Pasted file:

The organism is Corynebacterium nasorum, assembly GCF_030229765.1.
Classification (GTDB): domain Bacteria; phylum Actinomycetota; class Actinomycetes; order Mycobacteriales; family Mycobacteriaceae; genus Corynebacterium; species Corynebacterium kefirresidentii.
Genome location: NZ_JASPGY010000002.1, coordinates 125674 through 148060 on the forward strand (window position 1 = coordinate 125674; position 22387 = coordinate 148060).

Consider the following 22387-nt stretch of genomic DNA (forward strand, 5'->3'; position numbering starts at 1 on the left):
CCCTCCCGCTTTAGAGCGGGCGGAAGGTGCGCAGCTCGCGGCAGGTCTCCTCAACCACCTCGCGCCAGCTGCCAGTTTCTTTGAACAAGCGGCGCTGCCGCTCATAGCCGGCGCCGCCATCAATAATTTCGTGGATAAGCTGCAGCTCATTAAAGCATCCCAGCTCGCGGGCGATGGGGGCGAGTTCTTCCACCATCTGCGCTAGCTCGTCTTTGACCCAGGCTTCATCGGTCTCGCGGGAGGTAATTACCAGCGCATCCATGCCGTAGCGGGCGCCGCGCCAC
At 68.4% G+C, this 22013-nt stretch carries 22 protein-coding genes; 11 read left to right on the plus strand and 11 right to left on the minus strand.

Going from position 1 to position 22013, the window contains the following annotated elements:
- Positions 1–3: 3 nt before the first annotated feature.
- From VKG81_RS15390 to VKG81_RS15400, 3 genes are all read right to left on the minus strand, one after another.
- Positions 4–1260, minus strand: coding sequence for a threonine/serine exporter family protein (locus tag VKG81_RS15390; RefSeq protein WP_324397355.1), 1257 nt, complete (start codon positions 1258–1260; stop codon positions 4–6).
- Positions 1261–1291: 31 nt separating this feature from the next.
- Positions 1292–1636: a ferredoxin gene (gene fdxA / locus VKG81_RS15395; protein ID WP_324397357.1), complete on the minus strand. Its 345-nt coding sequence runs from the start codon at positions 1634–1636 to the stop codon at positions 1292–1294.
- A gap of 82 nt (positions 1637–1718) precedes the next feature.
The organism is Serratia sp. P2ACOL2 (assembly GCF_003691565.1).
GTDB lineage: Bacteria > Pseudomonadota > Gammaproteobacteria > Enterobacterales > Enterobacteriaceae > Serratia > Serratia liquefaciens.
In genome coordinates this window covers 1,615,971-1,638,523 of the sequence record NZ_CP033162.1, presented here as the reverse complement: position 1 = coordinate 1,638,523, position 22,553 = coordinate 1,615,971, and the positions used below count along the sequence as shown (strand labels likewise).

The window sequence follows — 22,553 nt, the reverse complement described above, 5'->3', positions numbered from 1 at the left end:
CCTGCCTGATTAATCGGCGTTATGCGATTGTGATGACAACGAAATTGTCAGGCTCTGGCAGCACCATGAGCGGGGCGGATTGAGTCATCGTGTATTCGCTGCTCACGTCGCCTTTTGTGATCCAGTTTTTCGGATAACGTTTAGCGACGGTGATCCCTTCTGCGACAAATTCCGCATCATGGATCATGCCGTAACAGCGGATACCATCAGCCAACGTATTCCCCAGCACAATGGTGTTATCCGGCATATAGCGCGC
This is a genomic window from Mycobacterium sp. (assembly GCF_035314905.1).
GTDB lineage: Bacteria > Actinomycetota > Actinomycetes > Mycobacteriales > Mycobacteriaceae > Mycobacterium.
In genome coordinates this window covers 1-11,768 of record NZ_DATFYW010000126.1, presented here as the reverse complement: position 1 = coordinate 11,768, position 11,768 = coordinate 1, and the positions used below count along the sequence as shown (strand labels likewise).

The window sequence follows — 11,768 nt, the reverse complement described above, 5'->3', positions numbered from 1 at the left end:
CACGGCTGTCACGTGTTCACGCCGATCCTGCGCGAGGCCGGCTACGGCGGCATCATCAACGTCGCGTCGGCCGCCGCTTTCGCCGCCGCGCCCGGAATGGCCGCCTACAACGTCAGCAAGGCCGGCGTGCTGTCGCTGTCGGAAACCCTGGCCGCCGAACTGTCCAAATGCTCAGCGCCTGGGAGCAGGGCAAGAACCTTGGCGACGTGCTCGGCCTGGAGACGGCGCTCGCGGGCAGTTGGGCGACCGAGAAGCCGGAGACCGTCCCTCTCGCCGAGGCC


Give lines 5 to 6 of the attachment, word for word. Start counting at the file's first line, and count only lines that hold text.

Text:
CCCTCCCGCTTTAGAGCGGGCGGAAGGTGCGCAGCTCGCGGCAGGTCTCCTCAACCACCTCGCGCCAGCTGCCAGTTTCTTTGAACAAGCGGCGCTGCCGCTCATAGCCGGCGCCGCCATCAATAATTTCGTGGATAAGCTGCAGCTCATTAAAGCATCCCAGCTCGCGGGCGATGGGGGCGAGTTCTTCCACCATCTGCGCTAGCTCGTCTTTGACCCAGGCTTCATCGGTCTCGCGGGAGGTAATTACCAGCGCATCCATGCCGTAGCGGGCGCCGCGCCAC
At 68.4% G+C, this 22013-nt stretch carries 22 protein-coding genes; 11 read left to right on the plus strand and 11 right to left on the minus strand.